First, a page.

Uses This

Interview

What do people use to get the job done?

Anna Pickard
Photo by Bobbie Johnson.

Anna Pickard

Writer (The Guardian, Glitch)

Who are you, and what do you do?

I'm Anna Pickard, I do words. Mainly typed words. I have typed words for newspapers like The Guardian and games like Glitch, as well as giving voice to megalomaniacal polydactyl cats and butter gods for the social media arms of advertising campaigns and any other kind of writing anyone wants me to do. I have also for the last ten years or more typed words for My Blog, though I admit I haven't written nearly enough of those since giving birth to a tiny human at the beginning of this year.

What hardware do you use?

My one and only pooter is a 13" MacBook Pro, which I've had for about two years, a bit of a record for my recent run of laptops. I love them hard. This one has had the hard drive swapped out after it mysteriously died, the lid replaced thanks to a defective camera, and several keys swapped out after they got chocolate brownie batter under them while cooking, and still it lives on, the frankenstein's monster of MacBooks. I think it knows that I've been secretly wishing death on it so I can get my longed-for MacBook Air, and is therefore stubbornly refusing to die just to spite me.

My iPhone 4 has been indispensable particularly since having a baby, a beautiful inconvenience that tends to pin you in chairs and on sofas with your computer just out of reach. There's also an iPad which has proved marginally useful, as it tends to slide off things. And a Kindle which is currently a very neat little repository for books that I intend to read but probably never will. Oh, and a Nike Fuelband, which is making me feel comforted about not having time for exercise, as apparently looking after a small baby racks up the fuel points (although I may be cheating by wearing it on my rattle-shaking hand...)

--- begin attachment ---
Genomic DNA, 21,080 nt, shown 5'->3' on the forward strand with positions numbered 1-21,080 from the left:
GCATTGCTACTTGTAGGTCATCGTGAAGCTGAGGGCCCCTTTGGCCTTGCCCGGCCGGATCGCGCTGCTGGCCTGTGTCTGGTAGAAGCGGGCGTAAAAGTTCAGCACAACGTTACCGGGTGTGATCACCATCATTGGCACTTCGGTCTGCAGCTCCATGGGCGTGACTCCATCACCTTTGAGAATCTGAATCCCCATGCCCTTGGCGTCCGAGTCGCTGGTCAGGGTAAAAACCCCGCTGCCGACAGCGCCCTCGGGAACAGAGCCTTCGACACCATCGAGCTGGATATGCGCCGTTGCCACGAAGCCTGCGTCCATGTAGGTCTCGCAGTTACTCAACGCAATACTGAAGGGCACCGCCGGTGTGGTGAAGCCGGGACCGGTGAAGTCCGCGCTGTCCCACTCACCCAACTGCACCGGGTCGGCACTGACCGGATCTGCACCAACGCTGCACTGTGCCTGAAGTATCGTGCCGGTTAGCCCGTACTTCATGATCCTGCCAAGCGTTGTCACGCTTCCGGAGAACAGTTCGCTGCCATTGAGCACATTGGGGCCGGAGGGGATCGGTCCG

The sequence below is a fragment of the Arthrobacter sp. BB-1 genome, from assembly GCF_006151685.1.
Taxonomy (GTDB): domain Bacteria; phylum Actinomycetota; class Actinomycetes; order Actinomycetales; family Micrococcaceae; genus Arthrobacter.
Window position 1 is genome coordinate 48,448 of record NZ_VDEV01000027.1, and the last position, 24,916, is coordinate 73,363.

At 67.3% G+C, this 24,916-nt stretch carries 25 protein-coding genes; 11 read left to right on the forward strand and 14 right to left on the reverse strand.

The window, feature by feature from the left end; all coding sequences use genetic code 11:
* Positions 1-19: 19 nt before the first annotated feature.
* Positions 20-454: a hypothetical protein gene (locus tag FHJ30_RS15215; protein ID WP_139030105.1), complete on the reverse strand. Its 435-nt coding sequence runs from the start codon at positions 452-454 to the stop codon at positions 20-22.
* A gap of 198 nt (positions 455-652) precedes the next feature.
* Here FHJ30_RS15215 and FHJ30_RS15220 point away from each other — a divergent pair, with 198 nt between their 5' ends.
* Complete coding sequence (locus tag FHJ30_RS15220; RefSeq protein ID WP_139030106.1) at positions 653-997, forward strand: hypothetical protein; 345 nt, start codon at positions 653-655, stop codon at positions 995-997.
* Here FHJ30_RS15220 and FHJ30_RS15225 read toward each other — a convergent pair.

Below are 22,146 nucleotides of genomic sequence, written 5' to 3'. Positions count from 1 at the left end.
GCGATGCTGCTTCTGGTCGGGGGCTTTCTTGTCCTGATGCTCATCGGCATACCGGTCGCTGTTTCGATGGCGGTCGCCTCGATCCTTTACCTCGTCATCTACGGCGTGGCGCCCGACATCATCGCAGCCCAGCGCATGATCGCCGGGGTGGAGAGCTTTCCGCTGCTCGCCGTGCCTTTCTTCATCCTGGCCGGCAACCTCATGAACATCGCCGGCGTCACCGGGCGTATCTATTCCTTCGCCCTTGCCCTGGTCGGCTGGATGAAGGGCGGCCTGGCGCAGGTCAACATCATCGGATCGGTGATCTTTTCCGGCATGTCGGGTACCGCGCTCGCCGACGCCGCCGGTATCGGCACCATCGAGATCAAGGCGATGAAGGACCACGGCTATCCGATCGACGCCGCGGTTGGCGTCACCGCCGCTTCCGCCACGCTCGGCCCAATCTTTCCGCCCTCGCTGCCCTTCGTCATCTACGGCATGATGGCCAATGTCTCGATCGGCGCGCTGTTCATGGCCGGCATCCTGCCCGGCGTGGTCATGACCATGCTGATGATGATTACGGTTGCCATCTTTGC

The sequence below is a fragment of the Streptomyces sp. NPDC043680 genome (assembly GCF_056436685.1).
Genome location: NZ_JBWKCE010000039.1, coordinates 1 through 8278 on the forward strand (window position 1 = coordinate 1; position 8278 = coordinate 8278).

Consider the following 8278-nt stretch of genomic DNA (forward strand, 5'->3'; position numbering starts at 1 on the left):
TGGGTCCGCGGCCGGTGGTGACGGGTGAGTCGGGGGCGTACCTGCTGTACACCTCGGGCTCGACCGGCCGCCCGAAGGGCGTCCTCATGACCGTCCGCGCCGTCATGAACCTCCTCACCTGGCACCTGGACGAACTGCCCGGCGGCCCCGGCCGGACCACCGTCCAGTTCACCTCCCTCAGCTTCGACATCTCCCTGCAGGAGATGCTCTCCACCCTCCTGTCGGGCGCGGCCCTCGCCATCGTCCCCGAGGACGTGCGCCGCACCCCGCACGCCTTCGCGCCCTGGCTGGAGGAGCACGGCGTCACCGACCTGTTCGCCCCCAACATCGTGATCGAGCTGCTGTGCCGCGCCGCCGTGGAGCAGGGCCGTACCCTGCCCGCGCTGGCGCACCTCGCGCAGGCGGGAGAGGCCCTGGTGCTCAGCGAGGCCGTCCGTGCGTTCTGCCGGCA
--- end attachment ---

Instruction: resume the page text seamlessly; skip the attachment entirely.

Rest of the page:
And what software?

A very boring standard set of basics: Gmail for email and videochats with family and friends, Skype for work phonecalls, Adium for IM, IRC, etc.

For writing, I've discovered I tend to fit the programme to the type of writing I'm doing. For some types of copy I'll use Word, for stuff that I need to lose my head in completely, Writeroom; for things that I want to get done quickly and with a conversational tone I'll open a draft blog post in Wordpress, as that gets my brain in the mood; and for large or complicated projects with lots of research materials, Scrivener.

Visual Thesaurus, while having an occasionally annoying UI, can really help to send my brain on useful little tangents.

Using Freedom, cutting off all Internet connectivity for a specified amount of time. Which stops me from wasting hours upon end obsessively watching things like tourists crossing the road at Abbey Road (more addictive than it sounds).

And Twitter. An inveterate (and veteran) twitterer, I try to curb my easy-distractibility by keeping my following list to a strict one-in-one-out list of 99 people that I actually know. It seems rude to some, but is the only way that I can keep myself from clicking on the constantly updating Twitter(+N) tab. I am also a grudging Facebook citizen, but only because I found I was missing out on parties entirely arranged on the facebook.

In terms of apps, the usual maps, tweetdecks and games that everyone mentions - but also (utterly indispensable for the last six months) iBaby Feed for timing the duration and intervals between breastfeeding, Baby Log to record and display precisely when and for how long my baby naps (raw data is good, charts are even better), and White Noise Ambience, an app that will play the noise of a tumble dryer to my child when he refuses to sleep, so that I don't have to bother installing a tumble dryer next to his crib.

What would be your dream setup?

A lighter laptop to carry around the house one-handed with a baby on the other arm. Basically I'm lusting after a MacBook Air.